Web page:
Mercedes Benz A Class W177 2018 Range Road Test

The 2018 Mercedes-Benz A-Class W177 looks similar to the previous A Class, but is, in fact, a completely re-engineered car on Mercedes new ‘MFA2’ small car structure. Under the bonnets are an all-new 1,332cc 163PS turbo petrol engine, a new 1,991cc 224PS petrol engine, or an updated 1,461cc 116PS belt cam diesel. All engines meet EU6d Temp emissions standards.

All come as standard with 7G-DCT dual wet clutch automatics: the 1.3 A200 with a Getrag box capable of taking up to 280Nm torque and the 2.0 with Mercedes own much more substantial (actually a huge) DCT that can handle 400Nm torque. A 6-speed manual transmission option will come later. The new M282 1.3 petrol turbo engine is a co-development with Renault and the 1.5 diesel is basically Renault’s 1.5DCI with a lot of improvements.

The big new thing about the cars is the MBUX multimedia system operated by a central touch-screen in all models, whether 7-inch in basic cars or 10.25 inch in higher-end equipment packages.

MB A200 2018 Dash Close

This is graphically very attractive, particularly in twin 10.25 screen format, which stretches across behind a continuous clear screen. It’s also reasonably intuitive. No complex menus within menus within menus like a BMW. No ridiculous ‘gesture controls’. You just slide your finger across the touch screen and get to whatever function you want. Or you talk to it, waking it up with the words. “Hey Mercedes” and giving it voice instructions.

You have to be precise, especially with satnav commands, and it doesn’t understand requests to increase the volume of satnav instructions, but otherwise it works remarkably well and can get you out of a hole if you get lost without having to stop or take your eyes off the road to key things in.

MB A200 2018 Satnav Photo Overlay Street (1)

An unusual feature is ‘Augmented Reality Navigation Display’ (in conjunction with Exclusive, Premium or Premium Plus equipment lines). This uses a forward camera to provide a real-time overlay of the street in front, together with the satnav arrow so you can see exactly where to go.

We drove all three engines, starting with the M282 1.3 (which Mercedes exaggeratedly calls a 1.4). All the cars were on 19-inch wheels with 225/40 R19 tyres, so what impressed immediately was the refinement of the car and the quality of the ride.

An enormous amount of work went into achieving this. Unsprung weight in the front suspension is reduced by 1.5kg each side and a lighter twist beam rear axle in the 200 and 180d. (The 250 gets a revised multilink rear suspension with extensive used of aluminium.) The structure of the car is considerably more torsion ally rigid. And advanced aerodynamics including electric radiator shutters and a full underbody shield, result in a Cd as low as 0.25.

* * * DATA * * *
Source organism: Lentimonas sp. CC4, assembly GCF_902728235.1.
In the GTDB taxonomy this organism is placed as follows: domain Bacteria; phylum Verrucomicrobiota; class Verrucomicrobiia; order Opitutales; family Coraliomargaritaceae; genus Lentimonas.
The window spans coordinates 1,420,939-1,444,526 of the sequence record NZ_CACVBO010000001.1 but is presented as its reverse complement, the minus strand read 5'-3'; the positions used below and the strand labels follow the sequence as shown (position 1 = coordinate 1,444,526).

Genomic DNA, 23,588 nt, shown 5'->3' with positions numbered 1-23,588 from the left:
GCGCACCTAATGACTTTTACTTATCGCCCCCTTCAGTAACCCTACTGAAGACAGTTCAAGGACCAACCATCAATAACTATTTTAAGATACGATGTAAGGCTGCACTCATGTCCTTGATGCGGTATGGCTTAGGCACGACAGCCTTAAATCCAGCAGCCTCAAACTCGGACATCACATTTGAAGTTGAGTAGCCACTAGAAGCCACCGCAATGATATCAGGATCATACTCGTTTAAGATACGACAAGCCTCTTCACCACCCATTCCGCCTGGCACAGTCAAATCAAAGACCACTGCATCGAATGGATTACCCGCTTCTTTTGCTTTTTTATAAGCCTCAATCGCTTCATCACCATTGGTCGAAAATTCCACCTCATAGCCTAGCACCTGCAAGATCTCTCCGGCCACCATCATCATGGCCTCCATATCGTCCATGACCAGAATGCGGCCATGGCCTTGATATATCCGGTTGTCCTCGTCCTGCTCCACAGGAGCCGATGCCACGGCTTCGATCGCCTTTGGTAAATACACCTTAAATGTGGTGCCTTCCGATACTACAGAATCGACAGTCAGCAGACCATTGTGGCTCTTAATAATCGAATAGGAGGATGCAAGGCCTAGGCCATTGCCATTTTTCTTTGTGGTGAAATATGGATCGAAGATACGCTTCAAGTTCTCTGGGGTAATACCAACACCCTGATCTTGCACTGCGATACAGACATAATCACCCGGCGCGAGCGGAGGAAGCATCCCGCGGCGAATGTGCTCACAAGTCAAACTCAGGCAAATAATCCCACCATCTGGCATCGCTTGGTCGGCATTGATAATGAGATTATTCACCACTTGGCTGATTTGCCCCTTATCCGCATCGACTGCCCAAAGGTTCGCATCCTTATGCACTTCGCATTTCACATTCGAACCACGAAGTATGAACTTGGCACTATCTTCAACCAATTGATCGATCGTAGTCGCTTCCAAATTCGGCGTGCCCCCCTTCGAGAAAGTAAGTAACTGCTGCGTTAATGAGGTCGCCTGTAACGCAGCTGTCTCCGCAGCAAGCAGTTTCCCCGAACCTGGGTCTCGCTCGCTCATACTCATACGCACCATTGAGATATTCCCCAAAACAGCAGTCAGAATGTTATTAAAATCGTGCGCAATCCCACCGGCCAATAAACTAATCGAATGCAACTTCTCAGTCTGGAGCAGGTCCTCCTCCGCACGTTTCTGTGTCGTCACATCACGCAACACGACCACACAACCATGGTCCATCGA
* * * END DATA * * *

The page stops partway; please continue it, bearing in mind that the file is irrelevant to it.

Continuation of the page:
MB A200 2018 White F34 Road

Changes to the OM608 belt cam 1,461cc diesel engine include a new cylinder head with integrated inlet manifold, close coupled emission control system using AdBlue SCR, an electronically controlled VTG turbocharger and a water-cooled intercooler. The M260 1,991 petrol chain cam petrol engine features ‘CONICSHAPE’ honing of the bores, ‘Cationic’ engine timing on the inlet camshaft and partially integrated inlet and exhaust manifolds. The new M282 1.3 chain cam petrol engine has ‘NANOSLIDE’ cylinder coatings, a delta shaped cylinder head, cylinder shut off and an electronically controlled turbo. To meet EU6d Temp, both petrol engines have petrol particulate filters.

MB A200 2018 White F34 Road 2

With 163PS and 250Nm torque in an, aerodynamic car the A200 is smooth and quick enough, if not dramatic. Handling is okay and steering precise, though feeling a little over-light. The A180d is a bit slower, but astonishingly refined for a diesel-powered car. It simply doesn’t feel or sound like one. From outside the A250 strangely does sound a bit like a diesel. But out on the road, its combination of 224PS and 350NM torque and the multilink rear axle make it a very satisfying driver’s car to which the A200 and A180d pale in comparison. 224PS isn’t an outstanding output for a 2.0 litre turbo petrol engine these days, but 350Nm torque is.

Driver assist systems include ‘Active Blind Spot Assist’ that can take over the steering of the car fairly aggressively to avoid collisions. We were in the nearside lane of a motorway when another car driving much more quickly overtook and the system forced us over to the left. So we switched that off. ‘Active Lane Change Assist’ also affects the steering making it feel distinctly unnatural, so we switched that off too, which, happily, is very easily done. ‘Active Emergency Brake Assist’, however, is worth leaving on because after warning of an impending collision it will actually stop the car before that happens.

The new A Class is basically top of the class in this size of car. It’s very solid, rides well and you get the very strong impression that everything has been thought through, pondered, discussed and then thought through again until a very high standard was reached.

Sure, it’s a little more money. But you get what you pay for.

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